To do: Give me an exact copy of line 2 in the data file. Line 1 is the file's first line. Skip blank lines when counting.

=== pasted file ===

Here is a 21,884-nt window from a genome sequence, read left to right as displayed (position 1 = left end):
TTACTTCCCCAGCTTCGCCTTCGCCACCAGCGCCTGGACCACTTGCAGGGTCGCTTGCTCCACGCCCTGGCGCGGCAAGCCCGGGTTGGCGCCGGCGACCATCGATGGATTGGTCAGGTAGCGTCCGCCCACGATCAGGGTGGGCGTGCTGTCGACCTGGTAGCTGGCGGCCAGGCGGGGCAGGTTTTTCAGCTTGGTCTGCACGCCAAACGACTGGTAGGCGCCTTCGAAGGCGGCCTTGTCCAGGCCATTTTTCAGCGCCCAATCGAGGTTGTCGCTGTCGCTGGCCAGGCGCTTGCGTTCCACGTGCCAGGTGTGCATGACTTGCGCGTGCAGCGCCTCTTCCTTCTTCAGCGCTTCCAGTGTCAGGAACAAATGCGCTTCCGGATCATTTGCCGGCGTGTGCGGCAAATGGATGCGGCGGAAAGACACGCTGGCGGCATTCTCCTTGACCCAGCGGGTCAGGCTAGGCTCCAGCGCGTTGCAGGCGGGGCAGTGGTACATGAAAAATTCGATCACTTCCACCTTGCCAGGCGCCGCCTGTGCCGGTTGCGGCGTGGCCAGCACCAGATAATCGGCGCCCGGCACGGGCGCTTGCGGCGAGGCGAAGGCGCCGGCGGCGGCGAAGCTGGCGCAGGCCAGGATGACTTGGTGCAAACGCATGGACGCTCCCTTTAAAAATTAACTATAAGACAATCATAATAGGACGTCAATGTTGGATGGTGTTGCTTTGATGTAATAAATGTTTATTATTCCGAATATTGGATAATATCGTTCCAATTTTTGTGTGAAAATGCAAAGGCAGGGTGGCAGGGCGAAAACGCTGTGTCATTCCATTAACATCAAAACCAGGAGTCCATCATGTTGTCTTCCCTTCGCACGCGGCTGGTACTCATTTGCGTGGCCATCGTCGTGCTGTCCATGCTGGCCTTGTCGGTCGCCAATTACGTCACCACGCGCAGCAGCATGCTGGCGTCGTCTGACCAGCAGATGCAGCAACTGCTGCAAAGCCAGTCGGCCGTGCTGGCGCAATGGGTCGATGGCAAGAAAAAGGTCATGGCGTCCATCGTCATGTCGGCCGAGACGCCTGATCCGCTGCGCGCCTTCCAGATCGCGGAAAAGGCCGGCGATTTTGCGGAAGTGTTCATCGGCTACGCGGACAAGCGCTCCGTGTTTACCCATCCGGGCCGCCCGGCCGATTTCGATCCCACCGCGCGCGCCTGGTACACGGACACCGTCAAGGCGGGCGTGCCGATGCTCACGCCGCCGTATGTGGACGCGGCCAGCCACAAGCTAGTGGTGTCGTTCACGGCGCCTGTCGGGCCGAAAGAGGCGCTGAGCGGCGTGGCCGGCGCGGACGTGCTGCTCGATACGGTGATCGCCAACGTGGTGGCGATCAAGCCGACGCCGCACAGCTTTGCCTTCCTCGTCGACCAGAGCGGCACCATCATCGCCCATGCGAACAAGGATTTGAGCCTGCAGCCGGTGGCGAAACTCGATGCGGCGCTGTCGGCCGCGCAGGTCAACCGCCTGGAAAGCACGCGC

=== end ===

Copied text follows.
TTACTTCCCCAGCTTCGCCTTCGCCACCAGCGCCTGGACCACTTGCAGGGTCGCTTGCTCCACGCCCTGGCGCGGCAAGCCCGGGTTGGCGCCGGCGACCATCGATGGATTGGTCAGGTAGCGTCCGCCCACGATCAGGGTGGGCGTGCTGTCGACCTGGTAGCTGGCGGCCAGGCGGGGCAGGTTTTTCAGCTTGGTCTGCACGCCAAACGACTGGTAGGCGCCTTCGAAGGCGGCCTTGTCCAGGCCATTTTTCAGCGCCCAATCGAGGTTGTCGCTGTCGCTGGCCAGGCGCTTGCGTTCCACGTGCCAGGTGTGCATGACTTGCGCGTGCAGCGCCTCTTCCTTCTTCAGCGCTTCCAGTGTCAGGAACAAATGCGCTTCCGGATCATTTGCCGGCGTGTGCGGCAAATGGATGCGGCGGAAAGACACGCTGGCGGCATTCTCCTTGACCCAGCGGGTCAGGCTAGGCTCCAGCGCGTTGCAGGCGGGGCAGTGGTACATGAAAAATTCGATCACTTCCACCTTGCCAGGCGCCGCCTGTGCCGGTTGCGGCGTGGCCAGCACCAGATAATCGGCGCCCGGCACGGGCGCTTGCGGCGAGGCGAAGGCGCCGGCGGCGGCGAAGCTGGCGCAGGCCAGGATGACTTGGTGCAAACGCATGGACGCTCCCTTTAAAAATTAACTATAAGACAATCATAATAGGACGTCAATGTTGGATGGTGTTGCTTTGATGTAATAAATGTTTATTATTCCGAATATTGGATAATATCGTTCCAATTTTTGTGTGAAAATGCAAAGGCAGGGTGGCAGGGCGAAAACGCTGTGTCATTCCATTAACATCAAAACCAGGAGTCCATCATGTTGTCTTCCCTTCGCACGCGGCTGGTACTCATTTGCGTGGCCATCGTCGTGCTGTCCATGCTGGCCTTGTCGGTCGCCAATTACGTCACCACGCGCAGCAGCATGCTGGCGTCGTCTGACCAGCAGATGCAGCAACTGCTGCAAAGCCAGTCGGCCGTGCTGGCGCAATGGGTCGATGGCAAGAAAAAGGTCATGGCGTCCATCGTCATGTCGGCCGAGACGCCTGATCCGCTGCGCGCCTTCCAGATCGCGGAAAAGGCCGGCGATTTTGCGGAAGTGTTCATCGGCTACGCGGACAAGCGCTCCGTGTTTACCCATCCGGGCCGCCCGGCCGATTTCGATCCCACCGCGCGCGCCTGGTACACGGACACCGTCAAGGCGGGCGTGCCGATGCTCACGCCGCCGTATGTGGACGCGGCCAGCCACAAGCTAGTGGTGTCGTTCACGGCGCCTGTCGGGCCGAAAGAGGCGCTGAGCGGCGTGGCCGGCGCGGACGTGCTGCTCGATACGGTGATCGCCAACGTGGTGGCGATCAAGCCGACGCCGCACAGCTTTGCCTTCCTCGTCGACCAGAGCGGCACCATCATCGCCCATGCGAACAAGGATTTGAGCCTGCAGCCGGTGGCGAAACTCGATGCGGCGCTGTCGGCCGCGCAGGTCAACCGCCTGGAAAGCACGCGC